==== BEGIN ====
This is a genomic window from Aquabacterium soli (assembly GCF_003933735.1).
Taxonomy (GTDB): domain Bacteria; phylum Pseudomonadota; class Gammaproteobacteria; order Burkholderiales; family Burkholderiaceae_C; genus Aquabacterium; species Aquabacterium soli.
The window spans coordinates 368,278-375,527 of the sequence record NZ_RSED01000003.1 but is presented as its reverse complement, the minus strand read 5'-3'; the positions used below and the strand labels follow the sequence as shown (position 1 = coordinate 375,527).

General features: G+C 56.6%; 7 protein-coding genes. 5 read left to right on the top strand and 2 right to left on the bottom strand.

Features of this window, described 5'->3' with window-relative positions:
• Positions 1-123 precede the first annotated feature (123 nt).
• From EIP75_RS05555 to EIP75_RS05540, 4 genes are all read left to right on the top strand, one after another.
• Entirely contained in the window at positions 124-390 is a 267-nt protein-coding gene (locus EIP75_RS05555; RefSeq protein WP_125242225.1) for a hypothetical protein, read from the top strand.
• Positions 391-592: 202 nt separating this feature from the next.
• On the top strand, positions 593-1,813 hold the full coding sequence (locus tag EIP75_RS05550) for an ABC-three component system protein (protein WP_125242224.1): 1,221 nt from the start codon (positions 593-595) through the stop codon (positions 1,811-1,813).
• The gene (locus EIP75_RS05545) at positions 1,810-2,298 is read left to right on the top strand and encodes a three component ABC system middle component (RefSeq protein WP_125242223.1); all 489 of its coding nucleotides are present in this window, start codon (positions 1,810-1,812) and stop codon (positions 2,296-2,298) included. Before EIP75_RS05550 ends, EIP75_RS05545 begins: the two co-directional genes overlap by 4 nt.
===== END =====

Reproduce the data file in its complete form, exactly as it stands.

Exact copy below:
This is a genomic window from Aquabacterium soli (assembly GCF_003933735.1).
Taxonomy (GTDB): domain Bacteria; phylum Pseudomonadota; class Gammaproteobacteria; order Burkholderiales; family Burkholderiaceae_C; genus Aquabacterium; species Aquabacterium soli.
The window spans coordinates 368,278-375,527 of the sequence record NZ_RSED01000003.1 but is presented as its reverse complement, the minus strand read 5'-3'; the positions used below and the strand labels follow the sequence as shown (position 1 = coordinate 375,527).

General features: G+C 56.6%; 7 protein-coding genes. 5 read left to right on the top strand and 2 right to left on the bottom strand.

Features of this window, described 5'->3' with window-relative positions:
• Positions 1-123 precede the first annotated feature (123 nt).
• From EIP75_RS05555 to EIP75_RS05540, 4 genes are all read left to right on the top strand, one after another.
• Entirely contained in the window at positions 124-390 is a 267-nt protein-coding gene (locus EIP75_RS05555; RefSeq protein WP_125242225.1) for a hypothetical protein, read from the top strand.
• Positions 391-592: 202 nt separating this feature from the next.
• On the top strand, positions 593-1,813 hold the full coding sequence (locus tag EIP75_RS05550) for an ABC-three component system protein (protein WP_125242224.1): 1,221 nt from the start codon (positions 593-595) through the stop codon (positions 1,811-1,813).
• The gene (locus EIP75_RS05545) at positions 1,810-2,298 is read left to right on the top strand and encodes a three component ABC system middle component (RefSeq protein WP_125242223.1); all 489 of its coding nucleotides are present in this window, start codon (positions 1,810-1,812) and stop codon (positions 2,296-2,298) included. Before EIP75_RS05550 ends, EIP75_RS05545 begins: the two co-directional genes overlap by 4 nt.